The reporter, Barrack Oduor, had a close brush with death in Migori on 3 September when he met with Governor Okoth Obado’s alleged girlfriend, Sharon Otieno, to interview her and they arranged to meet jointly with the governor’s personal assistant, Michael Oyamo, at a hotel in the town of Rongo.
After Oyamo arrived at the hotel, he invited Oduor and Otieno to get into a car with him in order to discuss the sensitive subject at a different location. But just minutes after they left together, the car pulled up, Oyamo got out and two men got in.
The two men began to hit Oduor but he managed to throw himself from the car while it was on the move and, although injured, to run away. Otieno was not so fortunate. Her body was found in a nearby forest two days later.
“It is essential that the Kenyan authorities conduct a thorough investigation in order to identify the instigators of this trap that led to the murder of a journalist’s source,”said Arnaud Froger, the head of RSF’s Africa desk. “If the reporter had not miraculously escaped, he would doubtlessly have suffered the same fate as the young woman with him in the car. Was the governor’s assistant acting on his own initiative or was he ordered to hush up the affair? The investigation must answer this question.”
The Kenyan government hailed Oduor’s “courage” and announced that Oyamo, the governor’s personal assistant, was arrested at Nairobi airport. The governor himself has not been questioned by the police. His press spokesperson has denied that he was involved and said the police should be allowed to do their investigation,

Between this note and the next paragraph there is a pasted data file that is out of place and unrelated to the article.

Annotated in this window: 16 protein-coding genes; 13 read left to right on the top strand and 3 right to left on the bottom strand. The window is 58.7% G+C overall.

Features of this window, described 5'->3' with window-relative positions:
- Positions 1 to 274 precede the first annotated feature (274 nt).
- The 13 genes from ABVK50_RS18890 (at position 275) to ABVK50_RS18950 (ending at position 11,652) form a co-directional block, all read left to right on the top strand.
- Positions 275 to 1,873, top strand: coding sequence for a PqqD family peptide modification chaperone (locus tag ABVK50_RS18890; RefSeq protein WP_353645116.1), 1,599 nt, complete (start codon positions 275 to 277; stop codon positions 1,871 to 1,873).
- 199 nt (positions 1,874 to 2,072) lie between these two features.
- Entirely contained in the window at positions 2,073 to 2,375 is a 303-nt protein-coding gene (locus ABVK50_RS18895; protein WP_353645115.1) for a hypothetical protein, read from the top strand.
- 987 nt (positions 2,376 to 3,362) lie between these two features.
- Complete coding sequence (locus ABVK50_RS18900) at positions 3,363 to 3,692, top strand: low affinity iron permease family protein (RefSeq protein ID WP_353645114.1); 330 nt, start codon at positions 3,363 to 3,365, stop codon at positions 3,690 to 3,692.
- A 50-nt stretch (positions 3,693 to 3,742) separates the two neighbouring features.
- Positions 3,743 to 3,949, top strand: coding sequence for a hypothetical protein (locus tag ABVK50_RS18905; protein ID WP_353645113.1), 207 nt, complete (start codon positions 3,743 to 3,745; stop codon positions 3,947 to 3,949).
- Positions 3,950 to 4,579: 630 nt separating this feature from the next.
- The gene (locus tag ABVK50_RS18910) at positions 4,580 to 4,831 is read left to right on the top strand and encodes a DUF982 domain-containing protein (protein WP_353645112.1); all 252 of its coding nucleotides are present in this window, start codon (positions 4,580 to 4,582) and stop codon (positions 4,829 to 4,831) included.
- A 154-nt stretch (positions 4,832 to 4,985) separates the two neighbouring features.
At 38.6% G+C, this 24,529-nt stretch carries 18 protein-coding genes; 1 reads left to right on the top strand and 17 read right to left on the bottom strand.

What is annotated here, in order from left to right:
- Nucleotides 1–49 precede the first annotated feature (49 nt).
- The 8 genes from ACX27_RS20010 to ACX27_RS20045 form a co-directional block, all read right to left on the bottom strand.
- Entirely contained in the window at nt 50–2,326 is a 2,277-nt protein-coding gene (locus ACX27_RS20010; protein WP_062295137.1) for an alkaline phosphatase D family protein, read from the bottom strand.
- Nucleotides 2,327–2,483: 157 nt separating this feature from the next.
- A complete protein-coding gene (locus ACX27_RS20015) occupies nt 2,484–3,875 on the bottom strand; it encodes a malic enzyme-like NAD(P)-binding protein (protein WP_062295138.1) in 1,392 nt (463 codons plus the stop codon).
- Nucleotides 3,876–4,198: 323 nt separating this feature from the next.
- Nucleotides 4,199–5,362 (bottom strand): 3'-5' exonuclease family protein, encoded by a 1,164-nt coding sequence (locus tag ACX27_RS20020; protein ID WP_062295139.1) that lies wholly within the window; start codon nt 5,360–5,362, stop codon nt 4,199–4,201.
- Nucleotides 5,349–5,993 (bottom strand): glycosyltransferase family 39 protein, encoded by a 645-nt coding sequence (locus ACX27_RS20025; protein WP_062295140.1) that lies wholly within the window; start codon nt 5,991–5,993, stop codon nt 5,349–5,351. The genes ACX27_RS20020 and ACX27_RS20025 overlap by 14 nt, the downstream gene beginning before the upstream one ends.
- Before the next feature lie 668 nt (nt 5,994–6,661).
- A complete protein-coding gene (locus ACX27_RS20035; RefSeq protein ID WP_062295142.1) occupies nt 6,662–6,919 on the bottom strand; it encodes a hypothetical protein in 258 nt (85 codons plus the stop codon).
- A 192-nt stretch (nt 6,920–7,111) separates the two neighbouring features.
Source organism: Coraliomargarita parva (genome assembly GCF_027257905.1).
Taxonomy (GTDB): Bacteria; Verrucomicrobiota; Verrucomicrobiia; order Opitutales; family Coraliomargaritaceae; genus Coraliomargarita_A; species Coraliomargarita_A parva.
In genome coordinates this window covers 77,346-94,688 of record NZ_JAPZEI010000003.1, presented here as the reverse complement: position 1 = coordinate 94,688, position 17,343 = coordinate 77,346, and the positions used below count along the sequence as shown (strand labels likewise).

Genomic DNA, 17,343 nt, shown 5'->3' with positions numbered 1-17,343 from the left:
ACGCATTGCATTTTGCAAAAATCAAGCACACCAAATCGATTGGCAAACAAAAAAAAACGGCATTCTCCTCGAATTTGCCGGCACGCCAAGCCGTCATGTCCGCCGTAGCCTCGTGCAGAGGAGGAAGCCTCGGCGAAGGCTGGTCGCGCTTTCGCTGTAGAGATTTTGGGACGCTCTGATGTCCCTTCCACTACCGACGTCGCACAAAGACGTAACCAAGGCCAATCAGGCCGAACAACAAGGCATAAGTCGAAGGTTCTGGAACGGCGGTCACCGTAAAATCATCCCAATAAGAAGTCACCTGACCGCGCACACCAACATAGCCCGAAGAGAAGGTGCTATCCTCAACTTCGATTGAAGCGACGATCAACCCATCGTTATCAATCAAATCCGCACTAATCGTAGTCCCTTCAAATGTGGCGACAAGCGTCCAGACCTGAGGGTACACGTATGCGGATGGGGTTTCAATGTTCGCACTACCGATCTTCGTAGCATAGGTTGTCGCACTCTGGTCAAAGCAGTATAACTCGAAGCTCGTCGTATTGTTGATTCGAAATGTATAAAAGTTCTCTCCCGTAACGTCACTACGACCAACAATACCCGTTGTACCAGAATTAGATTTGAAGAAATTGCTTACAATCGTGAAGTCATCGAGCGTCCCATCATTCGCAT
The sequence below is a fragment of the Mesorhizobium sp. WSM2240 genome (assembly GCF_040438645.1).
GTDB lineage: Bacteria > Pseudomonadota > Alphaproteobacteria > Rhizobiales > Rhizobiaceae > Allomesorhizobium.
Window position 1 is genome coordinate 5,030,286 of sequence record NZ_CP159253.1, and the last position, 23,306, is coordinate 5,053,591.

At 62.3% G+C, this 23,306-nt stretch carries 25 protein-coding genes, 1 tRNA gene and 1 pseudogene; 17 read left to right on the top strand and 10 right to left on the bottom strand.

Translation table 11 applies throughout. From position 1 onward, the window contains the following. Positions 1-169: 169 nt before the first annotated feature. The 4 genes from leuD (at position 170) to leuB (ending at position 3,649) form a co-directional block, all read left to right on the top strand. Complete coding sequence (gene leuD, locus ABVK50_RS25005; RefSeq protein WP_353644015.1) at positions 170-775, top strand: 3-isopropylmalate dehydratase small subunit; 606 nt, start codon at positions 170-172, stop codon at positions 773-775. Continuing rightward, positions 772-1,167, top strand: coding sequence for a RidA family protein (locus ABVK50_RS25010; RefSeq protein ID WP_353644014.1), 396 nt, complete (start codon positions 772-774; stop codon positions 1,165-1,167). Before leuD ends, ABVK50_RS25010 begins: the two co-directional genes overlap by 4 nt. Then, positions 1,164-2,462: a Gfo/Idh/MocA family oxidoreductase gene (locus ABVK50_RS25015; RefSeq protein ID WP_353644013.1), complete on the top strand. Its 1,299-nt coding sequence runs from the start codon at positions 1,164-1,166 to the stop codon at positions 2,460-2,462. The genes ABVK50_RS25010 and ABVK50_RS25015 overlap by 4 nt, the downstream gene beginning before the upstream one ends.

The Kenyan Union of Journalists issued a statement saying: “Intimidation and attacks will not stop journalists from telling stories of infidelity and wanton corruption” in the western region.
The most recent murder of a journalist in Kenya was in 2016, when freelance photojournalist Dennis Otieno was shot dead in his home in the western city of Kitale by unidentified gunmen, who took his camera.
In recent years, Kenyan journalists have often been the targets of physical violence by the security forces or public threats and intimidation by politicians. Several journalists were attacked last month alone. Daily Nation reporter Ndung’u Gachane was manhandled by police and held for several hours when he tried to cover a conflict between local officials and a water and sanitation company in Murang’a on 30 August. As RSF reported at the time, an NTV cameraman and a Daily Nation photographer were detained and roughed up on 16 August when filming and photographing the construction of a hotel on a beach in Mombasa.
Kenya is ranked 96th out of 180 countries in RSF's 2018 World Press Freedom Index